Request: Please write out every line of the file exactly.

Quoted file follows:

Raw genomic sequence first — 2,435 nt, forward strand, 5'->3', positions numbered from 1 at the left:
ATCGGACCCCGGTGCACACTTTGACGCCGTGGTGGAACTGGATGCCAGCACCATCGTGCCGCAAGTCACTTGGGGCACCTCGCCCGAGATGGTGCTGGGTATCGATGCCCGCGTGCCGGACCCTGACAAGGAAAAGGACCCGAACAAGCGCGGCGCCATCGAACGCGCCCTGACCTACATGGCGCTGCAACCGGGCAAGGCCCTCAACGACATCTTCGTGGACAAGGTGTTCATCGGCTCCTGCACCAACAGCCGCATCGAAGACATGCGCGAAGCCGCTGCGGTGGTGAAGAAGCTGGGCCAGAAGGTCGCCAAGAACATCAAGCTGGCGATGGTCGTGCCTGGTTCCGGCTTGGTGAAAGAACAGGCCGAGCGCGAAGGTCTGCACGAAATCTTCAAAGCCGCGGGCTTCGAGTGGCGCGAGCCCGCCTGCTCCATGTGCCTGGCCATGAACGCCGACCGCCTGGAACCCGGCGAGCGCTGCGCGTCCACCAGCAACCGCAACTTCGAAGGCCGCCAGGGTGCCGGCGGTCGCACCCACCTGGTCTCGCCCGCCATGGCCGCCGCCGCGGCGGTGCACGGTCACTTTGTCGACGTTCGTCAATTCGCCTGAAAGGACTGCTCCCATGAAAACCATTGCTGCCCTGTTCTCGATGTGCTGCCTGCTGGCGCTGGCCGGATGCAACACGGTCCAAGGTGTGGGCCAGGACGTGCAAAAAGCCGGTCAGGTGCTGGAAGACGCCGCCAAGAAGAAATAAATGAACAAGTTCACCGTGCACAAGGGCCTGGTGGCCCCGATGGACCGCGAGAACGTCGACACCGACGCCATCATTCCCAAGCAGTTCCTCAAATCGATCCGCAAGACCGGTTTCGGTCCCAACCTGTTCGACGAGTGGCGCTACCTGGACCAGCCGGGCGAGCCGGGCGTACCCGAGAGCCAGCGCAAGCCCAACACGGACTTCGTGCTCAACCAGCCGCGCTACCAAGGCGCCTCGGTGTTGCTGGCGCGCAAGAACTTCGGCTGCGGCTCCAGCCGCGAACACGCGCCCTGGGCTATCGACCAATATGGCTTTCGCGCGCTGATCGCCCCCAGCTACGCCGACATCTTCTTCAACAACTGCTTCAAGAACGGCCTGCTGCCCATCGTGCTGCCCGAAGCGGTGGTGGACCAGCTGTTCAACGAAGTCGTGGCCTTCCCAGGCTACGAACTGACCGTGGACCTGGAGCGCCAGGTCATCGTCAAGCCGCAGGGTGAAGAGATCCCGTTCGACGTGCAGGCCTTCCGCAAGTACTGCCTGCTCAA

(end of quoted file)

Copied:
Raw genomic sequence first — 2,435 nt, forward strand, 5'->3', positions numbered from 1 at the left:
ATCGGACCCCGGTGCACACTTTGACGCCGTGGTGGAACTGGATGCCAGCACCATCGTGCCGCAAGTCACTTGGGGCACCTCGCCCGAGATGGTGCTGGGTATCGATGCCCGCGTGCCGGACCCTGACAAGGAAAAGGACCCGAACAAGCGCGGCGCCATCGAACGCGCCCTGACCTACATGGCGCTGCAACCGGGCAAGGCCCTCAACGACATCTTCGTGGACAAGGTGTTCATCGGCTCCTGCACCAACAGCCGCATCGAAGACATGCGCGAAGCCGCTGCGGTGGTGAAGAAGCTGGGCCAGAAGGTCGCCAAGAACATCAAGCTGGCGATGGTCGTGCCTGGTTCCGGCTTGGTGAAAGAACAGGCCGAGCGCGAAGGTCTGCACGAAATCTTCAAAGCCGCGGGCTTCGAGTGGCGCGAGCCCGCCTGCTCCATGTGCCTGGCCATGAACGCCGACCGCCTGGAACCCGGCGAGCGCTGCGCGTCCACCAGCAACCGCAACTTCGAAGGCCGCCAGGGTGCCGGCGGTCGCACCCACCTGGTCTCGCCCGCCATGGCCGCCGCCGCGGCGGTGCACGGTCACTTTGTCGACGTTCGTCAATTCGCCTGAAAGGACTGCTCCCATGAAAACCATTGCTGCCCTGTTCTCGATGTGCTGCCTGCTGGCGCTGGCCGGATGCAACACGGTCCAAGGTGTGGGCCAGGACGTGCAAAAAGCCGGTCAGGTGCTGGAAGACGCCGCCAAGAAGAAATAAATGAACAAGTTCACCGTGCACAAGGGCCTGGTGGCCCCGATGGACCGCGAGAACGTCGACACCGACGCCATCATTCCCAAGCAGTTCCTCAAATCGATCCGCAAGACCGGTTTCGGTCCCAACCTGTTCGACGAGTGGCGCTACCTGGACCAGCCGGGCGAGCCGGGCGTACCCGAGAGCCAGCGCAAGCCCAACACGGACTTCGTGCTCAACCAGCCGCGCTACCAAGGCGCCTCGGTGTTGCTGGCGCGCAAGAACTTCGGCTGCGGCTCCAGCCGCGAACACGCGCCCTGGGCTATCGACCAATATGGCTTTCGCGCGCTGATCGCCCCCAGCTACGCCGACATCTTCTTCAACAACTGCTTCAAGAACGGCCTGCTGCCCATCGTGCTGCCCGAAGCGGTGGTGGACCAGCTGTTCAACGAAGTCGTGGCCTTCCCAGGCTACGAACTGACCGTGGACCTGGAGCGCCAGGTCATCGTCAAGCCGCAGGGTGAAGAGATCCCGTTCGACGTGCAGGCCTTCCGCAAGTACTGCCTGCTCAA